East Flatbush

Pieter Claesen Wyckoff House in East Flatbush is New York state’s oldest building

Eye on Real Estate

March 29, 2017 By Lore Croghan Brooklyn Daily Eagle
When warm weather arrives in earnest, East Flatbush's Wyckoff House Museum will be a fun place to visit. Eagle photos by Lore Croghan
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Put this East Flatbush home on your list of must-visit sites this spring: Pieter Claesen Wyckoff House, the oldest building in New York state.

Luckily for preservation-minded Brooklynites, there’s public access to the oh-so-old farmhouse, which was partly constructed during Dutch Colonial days.

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And luckily, Wyckoff House Museum, as it’s called, is situated in a city park. The gates of Fidler-Wyckoff House Park are open on most weekdays. So it’s possible to get an up-close look at the exterior of the venerable farmhouse at 5816 Clarendon Road even when the interior is closed.

See wyckoffmuseum.org for dates and times of public tours inside Wyckoff House Museum and family-friendly events such as an Easter Egg hunt scheduled for April 15.

The other day, we visited baseball great Jackie Robinson’s house at 5224 Tilden Ave. in East Flatbush. See related story. While we were in the neighborhood, of course we walked several blocks further to see Pieter Claesen Wyckoff House as well.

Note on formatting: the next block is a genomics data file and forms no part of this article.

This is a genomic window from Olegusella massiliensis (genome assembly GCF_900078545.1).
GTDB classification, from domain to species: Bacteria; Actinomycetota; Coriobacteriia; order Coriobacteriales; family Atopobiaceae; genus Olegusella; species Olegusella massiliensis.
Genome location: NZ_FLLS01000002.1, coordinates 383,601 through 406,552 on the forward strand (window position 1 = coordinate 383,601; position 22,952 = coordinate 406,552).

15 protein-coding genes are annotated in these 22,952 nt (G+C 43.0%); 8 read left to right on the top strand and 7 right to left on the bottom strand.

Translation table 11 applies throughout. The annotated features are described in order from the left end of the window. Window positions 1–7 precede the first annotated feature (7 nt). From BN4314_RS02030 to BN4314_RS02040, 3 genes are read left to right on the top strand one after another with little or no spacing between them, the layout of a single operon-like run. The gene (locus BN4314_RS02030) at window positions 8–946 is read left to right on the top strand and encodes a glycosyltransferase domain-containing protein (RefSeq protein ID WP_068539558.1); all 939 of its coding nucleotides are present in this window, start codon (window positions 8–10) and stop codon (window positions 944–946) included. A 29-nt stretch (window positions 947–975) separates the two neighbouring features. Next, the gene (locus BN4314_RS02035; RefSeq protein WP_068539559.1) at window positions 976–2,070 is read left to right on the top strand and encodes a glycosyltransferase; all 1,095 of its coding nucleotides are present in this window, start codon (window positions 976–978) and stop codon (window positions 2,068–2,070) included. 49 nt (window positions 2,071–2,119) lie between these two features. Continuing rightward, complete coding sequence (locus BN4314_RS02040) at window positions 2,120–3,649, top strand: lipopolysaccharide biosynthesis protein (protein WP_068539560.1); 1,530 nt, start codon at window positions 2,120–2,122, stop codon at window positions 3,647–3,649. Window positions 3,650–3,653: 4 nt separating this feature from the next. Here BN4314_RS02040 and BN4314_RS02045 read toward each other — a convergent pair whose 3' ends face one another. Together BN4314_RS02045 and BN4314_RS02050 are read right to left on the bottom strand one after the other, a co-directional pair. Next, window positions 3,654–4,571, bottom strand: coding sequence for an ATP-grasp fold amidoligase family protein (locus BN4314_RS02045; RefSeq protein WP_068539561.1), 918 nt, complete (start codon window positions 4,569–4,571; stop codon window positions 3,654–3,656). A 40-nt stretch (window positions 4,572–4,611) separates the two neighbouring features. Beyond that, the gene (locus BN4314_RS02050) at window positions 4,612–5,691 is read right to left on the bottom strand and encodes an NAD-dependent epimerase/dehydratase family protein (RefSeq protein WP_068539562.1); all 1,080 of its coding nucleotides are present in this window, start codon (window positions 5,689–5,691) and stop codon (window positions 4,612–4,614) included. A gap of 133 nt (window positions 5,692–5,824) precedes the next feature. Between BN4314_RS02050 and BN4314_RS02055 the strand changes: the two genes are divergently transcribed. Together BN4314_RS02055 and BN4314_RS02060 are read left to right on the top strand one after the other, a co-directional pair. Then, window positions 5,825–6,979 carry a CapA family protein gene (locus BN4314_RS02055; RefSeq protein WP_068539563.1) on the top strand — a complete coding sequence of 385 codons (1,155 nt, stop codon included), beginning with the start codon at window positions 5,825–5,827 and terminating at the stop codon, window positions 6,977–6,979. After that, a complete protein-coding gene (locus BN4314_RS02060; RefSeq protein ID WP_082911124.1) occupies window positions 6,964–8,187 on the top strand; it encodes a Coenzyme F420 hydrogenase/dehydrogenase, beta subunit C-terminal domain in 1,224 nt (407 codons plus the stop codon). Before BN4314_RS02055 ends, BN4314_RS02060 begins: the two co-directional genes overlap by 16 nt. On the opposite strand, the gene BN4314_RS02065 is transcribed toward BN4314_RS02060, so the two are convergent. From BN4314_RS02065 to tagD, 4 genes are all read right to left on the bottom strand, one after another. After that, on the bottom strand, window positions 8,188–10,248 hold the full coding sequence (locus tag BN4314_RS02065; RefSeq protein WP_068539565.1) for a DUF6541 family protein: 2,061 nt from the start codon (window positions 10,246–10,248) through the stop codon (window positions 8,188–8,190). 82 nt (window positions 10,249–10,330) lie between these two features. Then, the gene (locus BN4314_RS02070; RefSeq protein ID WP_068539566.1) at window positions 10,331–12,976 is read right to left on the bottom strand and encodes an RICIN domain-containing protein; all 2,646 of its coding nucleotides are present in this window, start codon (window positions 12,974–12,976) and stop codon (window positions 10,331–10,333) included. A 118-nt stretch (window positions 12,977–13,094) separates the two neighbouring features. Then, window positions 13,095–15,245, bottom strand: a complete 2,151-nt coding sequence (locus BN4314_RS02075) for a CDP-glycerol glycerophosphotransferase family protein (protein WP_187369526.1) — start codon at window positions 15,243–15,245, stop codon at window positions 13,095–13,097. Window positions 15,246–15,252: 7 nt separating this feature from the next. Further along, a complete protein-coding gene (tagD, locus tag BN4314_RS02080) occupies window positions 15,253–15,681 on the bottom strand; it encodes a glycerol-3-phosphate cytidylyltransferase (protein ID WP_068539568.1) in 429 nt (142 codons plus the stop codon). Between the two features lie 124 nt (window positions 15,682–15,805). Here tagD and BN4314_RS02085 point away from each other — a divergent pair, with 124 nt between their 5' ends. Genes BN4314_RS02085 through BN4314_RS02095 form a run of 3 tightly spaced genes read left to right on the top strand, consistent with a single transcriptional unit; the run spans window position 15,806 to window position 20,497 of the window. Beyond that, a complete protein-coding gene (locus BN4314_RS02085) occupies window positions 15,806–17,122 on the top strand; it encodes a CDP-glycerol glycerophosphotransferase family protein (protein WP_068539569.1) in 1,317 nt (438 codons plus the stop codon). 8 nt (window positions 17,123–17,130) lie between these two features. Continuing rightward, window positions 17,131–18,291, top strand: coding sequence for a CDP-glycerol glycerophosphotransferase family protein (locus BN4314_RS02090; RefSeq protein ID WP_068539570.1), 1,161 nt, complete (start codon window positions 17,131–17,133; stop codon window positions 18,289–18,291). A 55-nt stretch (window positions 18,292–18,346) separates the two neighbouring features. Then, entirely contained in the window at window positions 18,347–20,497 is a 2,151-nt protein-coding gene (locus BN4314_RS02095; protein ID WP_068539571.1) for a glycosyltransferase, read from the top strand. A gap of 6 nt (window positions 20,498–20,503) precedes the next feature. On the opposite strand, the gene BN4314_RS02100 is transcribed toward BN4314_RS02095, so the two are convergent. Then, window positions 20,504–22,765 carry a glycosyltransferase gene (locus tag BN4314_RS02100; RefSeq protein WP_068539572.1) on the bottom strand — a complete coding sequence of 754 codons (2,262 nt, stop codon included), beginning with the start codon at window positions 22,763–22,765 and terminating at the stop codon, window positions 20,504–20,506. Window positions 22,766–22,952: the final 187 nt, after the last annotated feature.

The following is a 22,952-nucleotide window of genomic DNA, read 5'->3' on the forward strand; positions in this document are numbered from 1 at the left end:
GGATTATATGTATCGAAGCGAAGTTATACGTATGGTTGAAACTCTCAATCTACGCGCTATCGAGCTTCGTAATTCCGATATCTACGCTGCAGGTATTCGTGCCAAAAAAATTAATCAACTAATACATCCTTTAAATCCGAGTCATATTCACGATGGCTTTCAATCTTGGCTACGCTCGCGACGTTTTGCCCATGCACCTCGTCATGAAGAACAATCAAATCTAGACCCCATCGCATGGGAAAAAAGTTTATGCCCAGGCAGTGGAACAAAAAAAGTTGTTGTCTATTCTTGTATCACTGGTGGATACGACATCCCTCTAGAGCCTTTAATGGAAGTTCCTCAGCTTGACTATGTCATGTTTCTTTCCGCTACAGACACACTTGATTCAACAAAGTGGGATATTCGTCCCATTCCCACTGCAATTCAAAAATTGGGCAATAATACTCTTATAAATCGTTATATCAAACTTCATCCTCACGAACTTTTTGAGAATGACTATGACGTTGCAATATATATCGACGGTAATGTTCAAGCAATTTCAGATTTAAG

The farmhouse is one of our favorite places in Brooklyn, because of the miracle of its continued existence after three and a half centuries.

Another reason it’s dear to our heart is that it was the very first building the city Landmarks Preservation Commission (LPC) designated as an individual landmark after the agency was created in 1965.

The LPC’s designation report written that year says the one-story wooden farmhouse that constitutes the western end of the property was built before 1641, and “is an example of the Flemish Medieval Survival and the Dutch Colonial styles of architecture.”

Interestingly, the report says that at a public hearing prior to the designation, a Department of Highways rep asked that Pieter Claesen Wyckoff House be moved so Ditmas Avenue could be extended through its site.

The newly created Landmarks Preservation Commission defended the historic farmhouse from this threat and left it standing right where it had been for centuries.

“Wyckoff House’s archeological value would be greatly reduced if it were removed from its original foundations which are essential for confirming its architectural significance,” the report says.

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